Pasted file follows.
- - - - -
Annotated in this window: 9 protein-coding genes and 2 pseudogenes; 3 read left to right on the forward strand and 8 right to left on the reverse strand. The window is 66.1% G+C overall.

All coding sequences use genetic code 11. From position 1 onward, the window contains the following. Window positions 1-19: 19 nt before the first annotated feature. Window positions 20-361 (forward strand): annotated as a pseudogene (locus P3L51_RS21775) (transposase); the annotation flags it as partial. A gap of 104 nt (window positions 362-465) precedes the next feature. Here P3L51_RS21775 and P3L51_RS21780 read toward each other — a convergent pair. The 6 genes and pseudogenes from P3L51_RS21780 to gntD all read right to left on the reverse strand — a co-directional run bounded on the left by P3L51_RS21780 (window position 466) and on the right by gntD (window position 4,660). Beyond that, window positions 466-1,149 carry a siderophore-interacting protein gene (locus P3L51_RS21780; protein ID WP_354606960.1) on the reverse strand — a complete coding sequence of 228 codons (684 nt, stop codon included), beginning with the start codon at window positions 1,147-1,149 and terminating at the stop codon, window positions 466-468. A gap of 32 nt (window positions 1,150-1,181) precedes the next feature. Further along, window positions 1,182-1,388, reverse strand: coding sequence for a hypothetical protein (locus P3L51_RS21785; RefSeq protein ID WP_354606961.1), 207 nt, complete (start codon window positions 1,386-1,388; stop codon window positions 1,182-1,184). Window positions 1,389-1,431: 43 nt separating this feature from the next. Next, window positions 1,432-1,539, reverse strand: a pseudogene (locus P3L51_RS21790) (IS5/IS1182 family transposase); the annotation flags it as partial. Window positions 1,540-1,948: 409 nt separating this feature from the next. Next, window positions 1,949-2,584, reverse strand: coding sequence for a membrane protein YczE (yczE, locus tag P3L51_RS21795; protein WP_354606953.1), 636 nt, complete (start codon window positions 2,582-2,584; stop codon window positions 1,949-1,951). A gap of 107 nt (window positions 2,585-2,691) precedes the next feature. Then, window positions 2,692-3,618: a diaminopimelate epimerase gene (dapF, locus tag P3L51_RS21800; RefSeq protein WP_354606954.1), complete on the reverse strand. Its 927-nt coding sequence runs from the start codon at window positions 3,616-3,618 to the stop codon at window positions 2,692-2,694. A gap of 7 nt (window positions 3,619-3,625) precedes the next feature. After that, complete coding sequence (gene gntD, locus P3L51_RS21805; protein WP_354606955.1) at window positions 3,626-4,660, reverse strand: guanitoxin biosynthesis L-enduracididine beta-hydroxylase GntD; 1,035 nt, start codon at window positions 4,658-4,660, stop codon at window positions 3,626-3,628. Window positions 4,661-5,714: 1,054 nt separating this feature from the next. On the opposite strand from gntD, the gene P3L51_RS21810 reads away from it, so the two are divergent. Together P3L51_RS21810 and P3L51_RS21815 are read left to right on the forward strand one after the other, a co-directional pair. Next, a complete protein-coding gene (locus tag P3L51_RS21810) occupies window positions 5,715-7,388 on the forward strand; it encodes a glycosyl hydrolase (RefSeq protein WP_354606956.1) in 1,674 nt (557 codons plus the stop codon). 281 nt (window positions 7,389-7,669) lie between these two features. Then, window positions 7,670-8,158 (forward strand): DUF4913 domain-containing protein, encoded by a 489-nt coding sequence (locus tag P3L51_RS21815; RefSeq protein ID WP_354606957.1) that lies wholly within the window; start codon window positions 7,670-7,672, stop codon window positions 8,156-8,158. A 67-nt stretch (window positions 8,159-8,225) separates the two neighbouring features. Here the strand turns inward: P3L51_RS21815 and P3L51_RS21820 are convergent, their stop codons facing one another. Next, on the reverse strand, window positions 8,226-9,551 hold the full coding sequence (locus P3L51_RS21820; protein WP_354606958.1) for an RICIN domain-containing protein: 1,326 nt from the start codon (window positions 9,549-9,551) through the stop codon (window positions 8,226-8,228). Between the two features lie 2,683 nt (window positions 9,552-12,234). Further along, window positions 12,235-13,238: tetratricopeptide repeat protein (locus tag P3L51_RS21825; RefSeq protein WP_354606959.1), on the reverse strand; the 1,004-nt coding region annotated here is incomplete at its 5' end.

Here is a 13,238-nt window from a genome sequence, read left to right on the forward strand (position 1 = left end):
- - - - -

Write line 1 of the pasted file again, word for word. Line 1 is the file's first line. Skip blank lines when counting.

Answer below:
Annotated in this window: 9 protein-coding genes and 2 pseudogenes; 3 read left to right on the forward strand and 8 right to left on the reverse strand. The window is 66.1% G+C overall.